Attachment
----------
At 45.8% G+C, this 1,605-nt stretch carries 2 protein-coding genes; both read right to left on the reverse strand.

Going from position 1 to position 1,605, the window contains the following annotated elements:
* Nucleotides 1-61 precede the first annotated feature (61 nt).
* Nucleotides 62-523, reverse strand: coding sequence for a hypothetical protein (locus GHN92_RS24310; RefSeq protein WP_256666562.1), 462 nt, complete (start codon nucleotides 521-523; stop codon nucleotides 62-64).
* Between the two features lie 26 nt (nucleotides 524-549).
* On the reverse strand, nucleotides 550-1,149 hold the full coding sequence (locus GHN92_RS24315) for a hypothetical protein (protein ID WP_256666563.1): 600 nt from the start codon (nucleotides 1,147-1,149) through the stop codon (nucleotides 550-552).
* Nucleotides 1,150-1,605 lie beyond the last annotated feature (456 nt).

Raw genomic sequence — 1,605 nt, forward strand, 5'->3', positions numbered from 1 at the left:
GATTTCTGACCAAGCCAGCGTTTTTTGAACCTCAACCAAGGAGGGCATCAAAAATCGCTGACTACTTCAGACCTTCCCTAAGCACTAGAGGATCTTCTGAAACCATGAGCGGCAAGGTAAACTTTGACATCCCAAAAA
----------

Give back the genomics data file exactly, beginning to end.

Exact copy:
At 45.8% G+C, this 1,605-nt stretch carries 2 protein-coding genes; both read right to left on the reverse strand.

Going from position 1 to position 1,605, the window contains the following annotated elements:
* Nucleotides 1-61 precede the first annotated feature (61 nt).
* Nucleotides 62-523, reverse strand: coding sequence for a hypothetical protein (locus GHN92_RS24310; RefSeq protein WP_256666562.1), 462 nt, complete (start codon nucleotides 521-523; stop codon nucleotides 62-64).
* Between the two features lie 26 nt (nucleotides 524-549).
* On the reverse strand, nucleotides 550-1,149 hold the full coding sequence (locus GHN92_RS24315) for a hypothetical protein (protein ID WP_256666563.1): 600 nt from the start codon (nucleotides 1,147-1,149) through the stop codon (nucleotides 550-552).
* Nucleotides 1,150-1,605 lie beyond the last annotated feature (456 nt).

Raw genomic sequence — 1,605 nt, forward strand, 5'->3', positions numbered from 1 at the left:
GATTTCTGACCAAGCCAGCGTTTTTTGAACCTCAACCAAGGAGGGCATCAAAAATCGCTGACTACTTCAGACCTTCCCTAAGCACTAGAGGATCTTCTGAAACCATGAGCGGCAAGGTAAACTTTGACATCCCAAAAA